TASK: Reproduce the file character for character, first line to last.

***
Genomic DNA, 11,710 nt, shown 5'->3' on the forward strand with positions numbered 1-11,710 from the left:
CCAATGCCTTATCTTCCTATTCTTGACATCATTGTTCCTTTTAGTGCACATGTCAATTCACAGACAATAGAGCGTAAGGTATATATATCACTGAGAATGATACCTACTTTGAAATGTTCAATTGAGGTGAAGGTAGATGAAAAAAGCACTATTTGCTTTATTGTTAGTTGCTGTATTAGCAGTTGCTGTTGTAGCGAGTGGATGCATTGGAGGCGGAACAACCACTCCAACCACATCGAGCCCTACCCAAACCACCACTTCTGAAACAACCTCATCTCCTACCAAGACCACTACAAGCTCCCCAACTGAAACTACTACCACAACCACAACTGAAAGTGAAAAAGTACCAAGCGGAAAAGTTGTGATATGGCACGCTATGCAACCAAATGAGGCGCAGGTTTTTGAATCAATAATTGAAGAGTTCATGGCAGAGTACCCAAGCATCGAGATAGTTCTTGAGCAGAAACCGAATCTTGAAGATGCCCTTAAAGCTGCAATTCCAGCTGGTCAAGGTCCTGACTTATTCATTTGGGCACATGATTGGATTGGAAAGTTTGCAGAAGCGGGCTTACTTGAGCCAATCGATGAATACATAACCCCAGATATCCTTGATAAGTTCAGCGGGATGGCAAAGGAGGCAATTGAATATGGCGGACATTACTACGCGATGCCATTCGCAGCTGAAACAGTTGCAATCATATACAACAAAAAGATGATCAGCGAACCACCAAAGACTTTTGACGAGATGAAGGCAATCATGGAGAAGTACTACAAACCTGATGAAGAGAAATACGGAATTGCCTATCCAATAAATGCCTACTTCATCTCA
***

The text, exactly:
Genomic DNA, 11,710 nt, shown 5'->3' on the forward strand with positions numbered 1-11,710 from the left:
CCAATGCCTTATCTTCCTATTCTTGACATCATTGTTCCTTTTAGTGCACATGTCAATTCACAGACAATAGAGCGTAAGGTATATATATCACTGAGAATGATACCTACTTTGAAATGTTCAATTGAGGTGAAGGTAGATGAAAAAAGCACTATTTGCTTTATTGTTAGTTGCTGTATTAGCAGTTGCTGTTGTAGCGAGTGGATGCATTGGAGGCGGAACAACCACTCCAACCACATCGAGCCCTACCCAAACCACCACTTCTGAAACAACCTCATCTCCTACCAAGACCACTACAAGCTCCCCAACTGAAACTACTACCACAACCACAACTGAAAGTGAAAAAGTACCAAGCGGAAAAGTTGTGATATGGCACGCTATGCAACCAAATGAGGCGCAGGTTTTTGAATCAATAATTGAAGAGTTCATGGCAGAGTACCCAAGCATCGAGATAGTTCTTGAGCAGAAACCGAATCTTGAAGATGCCCTTAAAGCTGCAATTCCAGCTGGTCAAGGTCCTGACTTATTCATTTGGGCACATGATTGGATTGGAAAGTTTGCAGAAGCGGGCTTACTTGAGCCAATCGATGAATACATAACCCCAGATATCCTTGATAAGTTCAGCGGGATGGCAAAGGAGGCAATTGAATATGGCGGACATTACTACGCGATGCCATTCGCAGCTGAAACAGTTGCAATCATATACAACAAAAAGATGATCAGCGAACCACCAAAGACTTTTGACGAGATGAAGGCAATCATGGAGAAGTACTACAAACCTGATGAAGAGAAATACGGAATTGCCTATCCAATAAATGCCTACTTCATCTCA